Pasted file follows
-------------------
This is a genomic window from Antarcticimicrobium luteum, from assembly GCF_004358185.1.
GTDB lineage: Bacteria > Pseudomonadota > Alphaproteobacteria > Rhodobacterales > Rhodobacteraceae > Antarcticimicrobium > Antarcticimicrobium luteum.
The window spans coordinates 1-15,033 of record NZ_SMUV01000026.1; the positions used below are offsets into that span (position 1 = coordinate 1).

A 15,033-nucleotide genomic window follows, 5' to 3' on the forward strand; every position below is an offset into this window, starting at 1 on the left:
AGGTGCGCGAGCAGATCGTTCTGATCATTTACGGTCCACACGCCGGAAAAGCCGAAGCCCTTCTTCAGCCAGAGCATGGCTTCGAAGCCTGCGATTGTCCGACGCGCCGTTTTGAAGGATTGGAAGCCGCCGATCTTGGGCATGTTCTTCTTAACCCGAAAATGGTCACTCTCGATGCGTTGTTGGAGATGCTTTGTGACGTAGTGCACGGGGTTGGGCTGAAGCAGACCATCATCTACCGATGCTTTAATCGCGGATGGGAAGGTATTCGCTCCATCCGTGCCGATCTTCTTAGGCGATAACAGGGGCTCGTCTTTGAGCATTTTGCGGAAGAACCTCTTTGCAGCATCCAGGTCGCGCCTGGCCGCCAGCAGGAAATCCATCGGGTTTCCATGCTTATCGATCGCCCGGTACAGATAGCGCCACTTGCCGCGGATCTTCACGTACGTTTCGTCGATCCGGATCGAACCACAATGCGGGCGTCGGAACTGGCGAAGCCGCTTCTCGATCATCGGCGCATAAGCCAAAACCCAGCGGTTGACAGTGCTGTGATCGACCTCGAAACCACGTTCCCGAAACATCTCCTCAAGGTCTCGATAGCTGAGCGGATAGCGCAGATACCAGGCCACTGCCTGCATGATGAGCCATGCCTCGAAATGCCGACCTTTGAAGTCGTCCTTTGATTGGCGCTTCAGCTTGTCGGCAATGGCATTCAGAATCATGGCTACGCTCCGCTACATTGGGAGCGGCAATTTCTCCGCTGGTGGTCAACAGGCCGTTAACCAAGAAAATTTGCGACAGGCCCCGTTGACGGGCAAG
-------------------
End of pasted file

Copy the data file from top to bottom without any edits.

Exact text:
This is a genomic window from Antarcticimicrobium luteum, from assembly GCF_004358185.1.
GTDB lineage: Bacteria > Pseudomonadota > Alphaproteobacteria > Rhodobacterales > Rhodobacteraceae > Antarcticimicrobium > Antarcticimicrobium luteum.
The window spans coordinates 1-15,033 of record NZ_SMUV01000026.1; the positions used below are offsets into that span (position 1 = coordinate 1).

A 15,033-nucleotide genomic window follows, 5' to 3' on the forward strand; every position below is an offset into this window, starting at 1 on the left:
AGGTGCGCGAGCAGATCGTTCTGATCATTTACGGTCCACACGCCGGAAAAGCCGAAGCCCTTCTTCAGCCAGAGCATGGCTTCGAAGCCTGCGATTGTCCGACGCGCCGTTTTGAAGGATTGGAAGCCGCCGATCTTGGGCATGTTCTTCTTAACCCGAAAATGGTCACTCTCGATGCGTTGTTGGAGATGCTTTGTGACGTAGTGCACGGGGTTGGGCTGAAGCAGACCATCATCTACCGATGCTTTAATCGCGGATGGGAAGGTATTCGCTCCATCCGTGCCGATCTTCTTAGGCGATAACAGGGGCTCGTCTTTGAGCATTTTGCGGAAGAACCTCTTTGCAGCATCCAGGTCGCGCCTGGCCGCCAGCAGGAAATCCATCGGGTTTCCATGCTTATCGATCGCCCGGTACAGATAGCGCCACTTGCCGCGGATCTTCACGTACGTTTCGTCGATCCGGATCGAACCACAATGCGGGCGTCGGAACTGGCGAAGCCGCTTCTCGATCATCGGCGCATAAGCCAAAACCCAGCGGTTGACAGTGCTGTGATCGACCTCGAAACCACGTTCCCGAAACATCTCCTCAAGGTCTCGATAGCTGAGCGGATAGCGCAGATACCAGGCCACTGCCTGCATGATGAGCCATGCCTCGAAATGCCGACCTTTGAAGTCGTCCTTTGATTGGCGCTTCAGCTTGTCGGCAATGGCATTCAGAATCATGGCTACGCTCCGCTACATTGGGAGCGGCAATTTCTCCGCTGGTGGTCAACAGGCCGTTAACCAAGAAAATTTGCGACAGGCCCCGTTGACGGGCAAG